My bicycle is second-hand and pretty old. I bought it from a septuagenarian out in Fife who's been spending his retirement fixing up and resurrecting old bikes like some sort of bicycle necromancer, and then selling them on quite cheaply -- so I'm pretty sure was clabbered together out of spare parts to begin with. Anyway, bits of it have needed replacing pretty regularly, and in this instance the stretched-out chain had become a real problem, not a 'minor' one, and in any case it has not ended up totally broken. Just, y'know, broken in ways it hadn't been when I started.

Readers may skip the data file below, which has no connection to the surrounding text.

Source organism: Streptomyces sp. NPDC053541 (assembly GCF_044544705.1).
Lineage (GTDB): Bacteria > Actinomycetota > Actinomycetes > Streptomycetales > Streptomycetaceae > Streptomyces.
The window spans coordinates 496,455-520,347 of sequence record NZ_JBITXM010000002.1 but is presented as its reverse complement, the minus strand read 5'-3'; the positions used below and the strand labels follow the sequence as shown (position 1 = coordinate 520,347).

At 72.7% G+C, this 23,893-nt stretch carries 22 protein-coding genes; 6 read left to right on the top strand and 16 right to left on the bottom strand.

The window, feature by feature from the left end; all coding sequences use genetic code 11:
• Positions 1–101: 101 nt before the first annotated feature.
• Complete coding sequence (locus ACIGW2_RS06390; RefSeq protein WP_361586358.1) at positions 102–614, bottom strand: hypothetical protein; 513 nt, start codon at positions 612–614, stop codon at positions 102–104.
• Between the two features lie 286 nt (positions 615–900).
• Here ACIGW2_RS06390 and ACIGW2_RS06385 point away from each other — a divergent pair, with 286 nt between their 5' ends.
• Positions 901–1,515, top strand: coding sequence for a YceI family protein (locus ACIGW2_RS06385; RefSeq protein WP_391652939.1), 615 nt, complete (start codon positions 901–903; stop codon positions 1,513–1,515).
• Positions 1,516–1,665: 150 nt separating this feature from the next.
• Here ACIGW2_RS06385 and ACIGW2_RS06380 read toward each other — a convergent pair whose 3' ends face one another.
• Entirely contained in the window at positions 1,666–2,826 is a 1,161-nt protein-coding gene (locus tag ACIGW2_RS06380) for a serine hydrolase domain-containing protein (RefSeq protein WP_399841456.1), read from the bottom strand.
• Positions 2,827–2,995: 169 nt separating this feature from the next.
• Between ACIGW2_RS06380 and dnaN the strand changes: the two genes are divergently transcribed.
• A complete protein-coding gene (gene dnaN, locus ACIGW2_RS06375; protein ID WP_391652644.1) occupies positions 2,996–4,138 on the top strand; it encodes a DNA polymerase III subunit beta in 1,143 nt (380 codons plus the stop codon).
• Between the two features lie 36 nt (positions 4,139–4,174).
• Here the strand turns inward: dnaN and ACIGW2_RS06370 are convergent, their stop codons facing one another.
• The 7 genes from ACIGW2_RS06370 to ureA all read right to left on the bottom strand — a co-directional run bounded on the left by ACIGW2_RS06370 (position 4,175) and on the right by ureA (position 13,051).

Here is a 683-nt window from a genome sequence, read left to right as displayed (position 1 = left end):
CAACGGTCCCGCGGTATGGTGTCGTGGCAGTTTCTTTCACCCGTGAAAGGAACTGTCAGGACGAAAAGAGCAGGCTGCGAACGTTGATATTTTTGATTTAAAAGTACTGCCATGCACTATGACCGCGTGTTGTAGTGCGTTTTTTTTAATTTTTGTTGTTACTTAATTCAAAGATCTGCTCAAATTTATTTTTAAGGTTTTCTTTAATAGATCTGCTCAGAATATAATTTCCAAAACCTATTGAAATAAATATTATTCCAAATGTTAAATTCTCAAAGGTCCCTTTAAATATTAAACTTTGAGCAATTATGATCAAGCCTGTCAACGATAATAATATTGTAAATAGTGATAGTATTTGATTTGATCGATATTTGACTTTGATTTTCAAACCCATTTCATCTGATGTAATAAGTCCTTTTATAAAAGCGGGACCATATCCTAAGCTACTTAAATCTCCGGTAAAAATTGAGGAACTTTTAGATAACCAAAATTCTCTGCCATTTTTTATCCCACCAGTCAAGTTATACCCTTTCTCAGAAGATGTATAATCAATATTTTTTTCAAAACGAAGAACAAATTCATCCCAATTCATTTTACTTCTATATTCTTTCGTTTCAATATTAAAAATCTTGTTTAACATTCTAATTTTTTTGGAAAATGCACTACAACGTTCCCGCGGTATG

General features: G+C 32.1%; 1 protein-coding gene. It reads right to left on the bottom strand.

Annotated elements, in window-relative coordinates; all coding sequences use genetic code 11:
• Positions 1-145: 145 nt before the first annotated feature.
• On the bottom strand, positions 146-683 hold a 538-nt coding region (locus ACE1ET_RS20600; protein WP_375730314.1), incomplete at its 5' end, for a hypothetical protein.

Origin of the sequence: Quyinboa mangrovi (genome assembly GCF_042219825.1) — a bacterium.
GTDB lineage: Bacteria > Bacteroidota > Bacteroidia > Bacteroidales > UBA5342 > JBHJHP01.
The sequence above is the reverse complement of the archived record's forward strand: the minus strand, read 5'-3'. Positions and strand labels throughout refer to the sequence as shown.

There's a bicycle charity in my city (on the other side of my city, up a giant hill from my house...) where you can pay a small hourly fee to use their workspace and tools to fix your own bike, with the help of knowledgeable volunteers who roam around giving instructions and tips. So I went there today to change out my chain and my rear brakes, and learned how to change a chain and all, which was nice. Except that every time I go there, someone points out some other aspect of my bike which is a bit fucked, and it all ends up being more expensive and time-consuming and farpotshket-ish than it maybe really needs to be. In this case, a chain that needed changing was changed (by me + volunteer), and a gear cable was tightened (by said volunteer, who noticed it and then pulled it through a thing that I couldn't see well enough to undo), and now I can't really use my top two gears because they keep skipping. I guess it's probably a result of the new chain, but I'm suspicious of the cable-tightening, mostly because I don't really understand what happened.